Wolfowitz Report Finally Out; He’s Next


The World Bank’s explosive report on Paul Wolfowitz was finally released late this afternoon and, as expected, it doesn’t back up Wolfie’s claim of a “smear campaign” against him.

In fact, the only smear is the slime trail left by Wolfie and his adviser Robin Cleveland (the Boeing-scandal figure he imported from the White House budget office) as they finagled a way-out-of-line sweetheart deal for Wolfie’s sweetheart, Shaha Ali Riza.

The most startling thing I’ve seen in an early perusal of the report is that Riza really screwed things up back in 2005 by demanding a huge pay raise once Wolfie unethically stepped into the fray on her behalf because, according to her, she had been screwed out of past raises by bank managers. That very well may have happened, but it threw a big monkey wrench into the works.

Read the “Second Report of the Ad Hoc Group,” archived here by the up-to-the-minute site

As I wade through the report, I wish I’d talked with Xavier Coll, at the time the bank’s vice president for human resources, when I broke the story in September 2005 that Wolfie had sent bank flack Riza to the State Department to work with Dick Cheney‘s daughter Liz. I had no idea back then that Wolfie and Cleveland had strong-armed the bank’s personnel director — as subsequent reports have said and as this new report confirms.

One particularly delicious excerpt from the report:

Mr. Wolfowitz has taken the position that there were no rules that applied to the situation, and therefore no rules could have been broken in resolving the matter as he did.

Which is immediately followed by this:

On the contrary, the Ad Hoc Group is of the view that the situation was governed by specific provisions in the President’s contract, the Code of Conduct for Board Officials, the Principles of Staff Employment, and Staff Rules as well as the other standards set forth in the Legal Framework described in Section III, above, and discussed in the following sections.


The way I read this report, the crucial period was August 10-12, 2005. On August 10, Coll met with Wolfie and Cleveland ” “in preparation for a meeting on August 11 with Ms. Riza.” The report continues:

During that meeting, Mr. Coll was told to stop consulting with the Bank’s General Counsel on this matter.

Think about it: The bank’s personnel director is instructed by the bank president not to get this potentially hinky employment deal for the bank president’s girlfriend vetted by the bank’s lawyers. Oh, brother. Hell of a way to run a railroad or a war. This should tell you something about how we got so snarled in the Iraq debacle.

A digression: Wolfowitz told the bank board’s Ad Hoc Group investigating his behavior “that he had no clear recollection of the sequence of events.” On the other hand, Xavier Coll, the panel said, “presented the Ad Hoc Group with detailed recollection of the chronology of events based on contemporaneous records.” Hell, Cheney should have hired someone like Coll to plan the ill-fated and unjustified invasion, instead of letting Wolfie do it.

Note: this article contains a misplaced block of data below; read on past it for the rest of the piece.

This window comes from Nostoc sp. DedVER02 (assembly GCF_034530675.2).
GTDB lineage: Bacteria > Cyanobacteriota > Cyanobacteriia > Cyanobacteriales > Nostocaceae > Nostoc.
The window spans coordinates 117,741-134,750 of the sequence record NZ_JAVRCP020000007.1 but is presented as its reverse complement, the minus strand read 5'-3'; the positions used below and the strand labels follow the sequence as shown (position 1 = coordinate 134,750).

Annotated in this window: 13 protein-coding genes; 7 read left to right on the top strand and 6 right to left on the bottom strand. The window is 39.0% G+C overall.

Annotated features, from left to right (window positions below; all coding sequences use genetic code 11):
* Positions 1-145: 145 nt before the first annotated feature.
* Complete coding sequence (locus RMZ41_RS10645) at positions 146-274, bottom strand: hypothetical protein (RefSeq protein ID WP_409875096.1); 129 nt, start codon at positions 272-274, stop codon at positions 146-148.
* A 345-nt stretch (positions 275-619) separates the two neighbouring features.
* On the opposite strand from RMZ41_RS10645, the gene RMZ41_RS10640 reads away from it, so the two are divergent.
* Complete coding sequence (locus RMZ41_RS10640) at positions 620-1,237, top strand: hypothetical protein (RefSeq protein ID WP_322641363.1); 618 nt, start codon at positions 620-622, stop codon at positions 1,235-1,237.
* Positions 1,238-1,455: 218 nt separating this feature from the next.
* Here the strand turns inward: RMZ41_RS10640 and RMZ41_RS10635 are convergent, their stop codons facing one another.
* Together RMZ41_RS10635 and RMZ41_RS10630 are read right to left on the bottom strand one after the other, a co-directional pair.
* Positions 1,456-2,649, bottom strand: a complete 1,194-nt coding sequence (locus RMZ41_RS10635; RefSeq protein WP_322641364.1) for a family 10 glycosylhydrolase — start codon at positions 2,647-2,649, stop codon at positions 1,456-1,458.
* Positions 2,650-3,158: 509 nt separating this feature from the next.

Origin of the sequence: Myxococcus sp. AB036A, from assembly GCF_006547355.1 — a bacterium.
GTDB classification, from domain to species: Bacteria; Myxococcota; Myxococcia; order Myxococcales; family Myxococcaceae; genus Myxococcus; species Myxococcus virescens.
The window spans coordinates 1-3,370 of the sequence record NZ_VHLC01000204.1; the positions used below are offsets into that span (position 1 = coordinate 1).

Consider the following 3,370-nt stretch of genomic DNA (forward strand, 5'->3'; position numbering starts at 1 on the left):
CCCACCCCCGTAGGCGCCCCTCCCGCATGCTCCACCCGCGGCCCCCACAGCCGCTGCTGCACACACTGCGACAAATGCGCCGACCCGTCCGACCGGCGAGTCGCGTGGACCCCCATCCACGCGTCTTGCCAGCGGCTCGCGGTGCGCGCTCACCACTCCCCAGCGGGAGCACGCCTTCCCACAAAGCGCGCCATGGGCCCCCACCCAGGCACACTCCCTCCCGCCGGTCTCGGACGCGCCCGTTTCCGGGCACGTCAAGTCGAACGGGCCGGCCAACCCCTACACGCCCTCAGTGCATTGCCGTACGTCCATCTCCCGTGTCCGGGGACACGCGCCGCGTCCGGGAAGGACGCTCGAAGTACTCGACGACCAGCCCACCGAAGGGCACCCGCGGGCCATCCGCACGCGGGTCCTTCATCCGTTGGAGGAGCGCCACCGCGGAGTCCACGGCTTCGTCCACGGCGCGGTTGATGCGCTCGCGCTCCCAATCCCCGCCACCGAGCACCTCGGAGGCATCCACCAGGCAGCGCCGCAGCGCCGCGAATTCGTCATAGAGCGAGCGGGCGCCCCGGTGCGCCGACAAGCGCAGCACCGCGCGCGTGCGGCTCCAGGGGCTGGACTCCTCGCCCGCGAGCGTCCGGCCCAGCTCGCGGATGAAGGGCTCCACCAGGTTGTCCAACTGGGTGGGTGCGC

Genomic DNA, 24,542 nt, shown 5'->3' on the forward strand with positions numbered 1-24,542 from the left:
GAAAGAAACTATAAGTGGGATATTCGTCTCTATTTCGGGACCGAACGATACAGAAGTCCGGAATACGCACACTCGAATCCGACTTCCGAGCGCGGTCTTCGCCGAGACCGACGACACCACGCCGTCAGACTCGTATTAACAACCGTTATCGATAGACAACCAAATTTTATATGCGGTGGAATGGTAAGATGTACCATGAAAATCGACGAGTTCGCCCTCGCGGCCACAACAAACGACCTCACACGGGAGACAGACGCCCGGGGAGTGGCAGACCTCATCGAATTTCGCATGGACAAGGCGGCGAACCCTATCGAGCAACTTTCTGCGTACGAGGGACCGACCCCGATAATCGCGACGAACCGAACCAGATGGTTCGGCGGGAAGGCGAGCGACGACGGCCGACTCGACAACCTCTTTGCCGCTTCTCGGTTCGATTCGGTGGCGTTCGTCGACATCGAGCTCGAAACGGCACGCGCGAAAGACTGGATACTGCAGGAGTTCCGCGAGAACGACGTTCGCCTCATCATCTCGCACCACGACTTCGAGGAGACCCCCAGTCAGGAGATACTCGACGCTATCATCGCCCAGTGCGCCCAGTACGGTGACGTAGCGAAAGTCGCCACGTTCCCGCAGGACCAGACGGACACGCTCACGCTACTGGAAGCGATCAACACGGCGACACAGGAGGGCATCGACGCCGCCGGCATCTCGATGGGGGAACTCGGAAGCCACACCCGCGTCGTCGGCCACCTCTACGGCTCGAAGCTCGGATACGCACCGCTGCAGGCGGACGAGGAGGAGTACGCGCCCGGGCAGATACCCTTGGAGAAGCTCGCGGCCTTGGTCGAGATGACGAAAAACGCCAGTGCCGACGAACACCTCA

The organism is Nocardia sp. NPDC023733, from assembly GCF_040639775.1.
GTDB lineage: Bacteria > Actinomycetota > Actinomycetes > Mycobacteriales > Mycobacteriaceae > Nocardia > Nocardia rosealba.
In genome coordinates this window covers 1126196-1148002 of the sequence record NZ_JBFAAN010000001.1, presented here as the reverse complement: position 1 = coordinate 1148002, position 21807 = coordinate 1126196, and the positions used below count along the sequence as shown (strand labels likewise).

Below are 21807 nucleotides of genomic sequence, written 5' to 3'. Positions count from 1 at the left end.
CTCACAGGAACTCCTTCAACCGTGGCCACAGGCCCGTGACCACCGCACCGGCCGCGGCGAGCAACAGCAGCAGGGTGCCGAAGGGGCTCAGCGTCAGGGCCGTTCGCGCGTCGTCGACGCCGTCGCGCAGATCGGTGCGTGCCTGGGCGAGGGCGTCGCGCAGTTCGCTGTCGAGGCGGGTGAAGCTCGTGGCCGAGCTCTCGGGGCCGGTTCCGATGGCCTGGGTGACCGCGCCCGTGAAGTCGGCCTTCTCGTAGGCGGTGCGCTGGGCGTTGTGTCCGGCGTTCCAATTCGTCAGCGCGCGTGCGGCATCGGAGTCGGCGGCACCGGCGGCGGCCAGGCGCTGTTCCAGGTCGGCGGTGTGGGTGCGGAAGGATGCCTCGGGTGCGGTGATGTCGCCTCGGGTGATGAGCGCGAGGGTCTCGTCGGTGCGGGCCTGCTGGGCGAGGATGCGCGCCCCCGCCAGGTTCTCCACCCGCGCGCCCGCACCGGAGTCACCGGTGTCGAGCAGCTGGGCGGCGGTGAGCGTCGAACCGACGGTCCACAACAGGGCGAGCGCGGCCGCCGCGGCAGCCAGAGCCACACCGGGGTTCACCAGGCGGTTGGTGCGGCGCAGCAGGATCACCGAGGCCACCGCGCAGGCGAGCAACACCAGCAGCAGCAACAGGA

Anyway, on August 11, Coll met with Riza. She proposed a huge pay hike for herself, along with guaranteed promotions while she was being “seconded” to the State Department.

Riza, for her part, carried a grudge into that meeting. She much later told the Ad Hoc Group investigating committee that, in the report’s words, ” ‘two consecutive MENA [Middle East North Africa region] vice presidents’ had not promoted her due to ‘discrimination,’ because she is ‘a Muslim, Arabic woman who dares to question the status quo.’ ”

As I said, she may very well be right that she was a victim of discrimination, but the new report deals with her harshly on this:

…Her desire for compensation for a past grievance, not related to Mr. Wolfowitz’s arrival, appears to have driven the most controversial elements of the agreement she reached with the Bank (with Mr. Wolfowitz directing the Bank’s side of the negotiation).

Xavier Coll apparently didn’t think much of her strong-arming either. On August 12, the day after Coll met with Riza, he met with Wolfie and Cleveland again to discuss Riza’s proposed terms. The report goes on:

According to Mr. Wolfowitz, he knew of Mr. Coll’s “discomfort” with the proposed agreement with Ms. Riza. He stated that Mr. Coll did not tell him the proposals were outside the Bank’s rules, and that, in any case, “there were no established Bank practices for a situation like this.” According to Mr. Coll, he told Mr. Wolfowitz and Ms. Cleveland that the terms proposed by Ms. Riza, regarding her promotion increase, her annual increases and guaranteed promotion to Levels I and J were “outside the Staff Rules” and that moving forward with them was a reputational risk to the Bank. In Mr. Coll’s view, there is “no doubt the President knew or had been made aware of by me that this was outside the rules.”

Somebody’s lying, and my money’s on Wolfowitz’s being the fibber. Moreover, the report notes:

Coll viewed the provision for guaranteed promotion to Levels I and J as “more outrageous than everything else” and therefore insisted to Mr. Wolfowitz and Ms. Cleveland on some form of peer review for the promotions to Levels I and J, even though he did not believe that would bring the proposal within the Staff Rules.

The Ad Hoc Group notes in the record a document described by Mr. Wolfowitz as an “early draft” with Mr. Wolfowitz’s handwritten edits, in which Mr. Wolfowitz directs Mr. Coll to accept all of Ms. Riza’s terms.

But, hey, Wolfie says there were no rules, so he didn’t break any rules. He’s probably right: In his world, the two war fronts of Iraq and the World Bank, there were no rules.

I say “were” because he’ll be out of the World Bank very soon. Iraq is another matter, of course.